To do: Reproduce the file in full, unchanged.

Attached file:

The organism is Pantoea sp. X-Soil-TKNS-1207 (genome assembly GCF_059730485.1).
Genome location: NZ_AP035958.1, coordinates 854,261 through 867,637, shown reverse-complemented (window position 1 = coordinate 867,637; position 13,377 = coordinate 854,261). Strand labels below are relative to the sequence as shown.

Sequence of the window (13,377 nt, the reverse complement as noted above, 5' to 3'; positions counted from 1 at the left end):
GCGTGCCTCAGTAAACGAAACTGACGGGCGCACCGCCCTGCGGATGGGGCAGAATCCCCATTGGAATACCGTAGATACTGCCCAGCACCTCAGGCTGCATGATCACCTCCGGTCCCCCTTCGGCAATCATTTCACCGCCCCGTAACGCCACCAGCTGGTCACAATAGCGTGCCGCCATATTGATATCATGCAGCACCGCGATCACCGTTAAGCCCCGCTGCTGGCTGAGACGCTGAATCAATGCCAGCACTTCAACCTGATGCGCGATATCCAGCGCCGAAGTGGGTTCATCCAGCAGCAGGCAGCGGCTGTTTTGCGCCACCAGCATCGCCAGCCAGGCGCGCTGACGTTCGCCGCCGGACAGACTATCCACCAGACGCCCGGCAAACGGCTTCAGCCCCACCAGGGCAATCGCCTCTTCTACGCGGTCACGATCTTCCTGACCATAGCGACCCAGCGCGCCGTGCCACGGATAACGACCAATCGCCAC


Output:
The organism is Pantoea sp. X-Soil-TKNS-1207 (genome assembly GCF_059730485.1).
Genome location: NZ_AP035958.1, coordinates 854,261 through 867,637, shown reverse-complemented (window position 1 = coordinate 867,637; position 13,377 = coordinate 854,261). Strand labels below are relative to the sequence as shown.

Sequence of the window (13,377 nt, the reverse complement as noted above, 5' to 3'; positions counted from 1 at the left end):
GCGTGCCTCAGTAAACGAAACTGACGGGCGCACCGCCCTGCGGATGGGGCAGAATCCCCATTGGAATACCGTAGATACTGCCCAGCACCTCAGGCTGCATGATCACCTCCGGTCCCCCTTCGGCAATCATTTCACCGCCCCGTAACGCCACCAGCTGGTCACAATAGCGTGCCGCCATATTGATATCATGCAGCACCGCGATCACCGTTAAGCCCCGCTGCTGGCTGAGACGCTGAATCAATGCCAGCACTTCAACCTGATGCGCGATATCCAGCGCCGAAGTGGGTTCATCCAGCAGCAGGCAGCGGCTGTTTTGCGCCACCAGCATCGCCAGCCAGGCGCGCTGACGTTCGCCGCCGGACAGACTATCCACCAGACGCCCGGCAAACGGCTTCAGCCCCACCAGGGCAATCGCCTCTTCTACGCGGTCACGATCTTCCTGACCATAGCGACCCAGCGCGCCGTGCCACGGATAACGACCAATCGCCAC